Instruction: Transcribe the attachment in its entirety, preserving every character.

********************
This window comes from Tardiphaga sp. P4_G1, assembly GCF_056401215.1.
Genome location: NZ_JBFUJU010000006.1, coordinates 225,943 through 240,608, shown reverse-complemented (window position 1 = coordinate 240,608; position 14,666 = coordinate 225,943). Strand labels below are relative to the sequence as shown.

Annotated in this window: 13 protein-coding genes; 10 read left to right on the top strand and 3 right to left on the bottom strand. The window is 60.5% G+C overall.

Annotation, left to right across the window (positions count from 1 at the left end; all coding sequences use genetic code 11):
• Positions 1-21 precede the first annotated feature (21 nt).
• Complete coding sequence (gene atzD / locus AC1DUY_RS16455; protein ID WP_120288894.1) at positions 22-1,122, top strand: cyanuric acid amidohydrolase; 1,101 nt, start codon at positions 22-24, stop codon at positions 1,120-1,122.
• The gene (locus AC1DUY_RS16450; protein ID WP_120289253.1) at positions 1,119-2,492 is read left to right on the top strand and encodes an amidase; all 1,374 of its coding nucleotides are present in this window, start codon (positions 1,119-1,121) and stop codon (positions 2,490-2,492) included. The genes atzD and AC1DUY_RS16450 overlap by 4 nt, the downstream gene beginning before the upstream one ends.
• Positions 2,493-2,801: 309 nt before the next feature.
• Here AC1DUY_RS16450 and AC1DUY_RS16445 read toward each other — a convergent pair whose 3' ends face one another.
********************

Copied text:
This window comes from Tardiphaga sp. P4_G1, assembly GCF_056401215.1.
Genome location: NZ_JBFUJU010000006.1, coordinates 225,943 through 240,608, shown reverse-complemented (window position 1 = coordinate 240,608; position 14,666 = coordinate 225,943). Strand labels below are relative to the sequence as shown.

Annotated in this window: 13 protein-coding genes; 10 read left to right on the top strand and 3 right to left on the bottom strand. The window is 60.5% G+C overall.

Annotation, left to right across the window (positions count from 1 at the left end; all coding sequences use genetic code 11):
• Positions 1-21 precede the first annotated feature (21 nt).
• Complete coding sequence (gene atzD / locus AC1DUY_RS16455; protein ID WP_120288894.1) at positions 22-1,122, top strand: cyanuric acid amidohydrolase; 1,101 nt, start codon at positions 22-24, stop codon at positions 1,120-1,122.
• The gene (locus AC1DUY_RS16450; protein ID WP_120289253.1) at positions 1,119-2,492 is read left to right on the top strand and encodes an amidase; all 1,374 of its coding nucleotides are present in this window, start codon (positions 1,119-1,121) and stop codon (positions 2,490-2,492) included. The genes atzD and AC1DUY_RS16450 overlap by 4 nt, the downstream gene beginning before the upstream one ends.
• Positions 2,493-2,801: 309 nt before the next feature.
• Here AC1DUY_RS16450 and AC1DUY_RS16445 read toward each other — a convergent pair whose 3' ends face one another.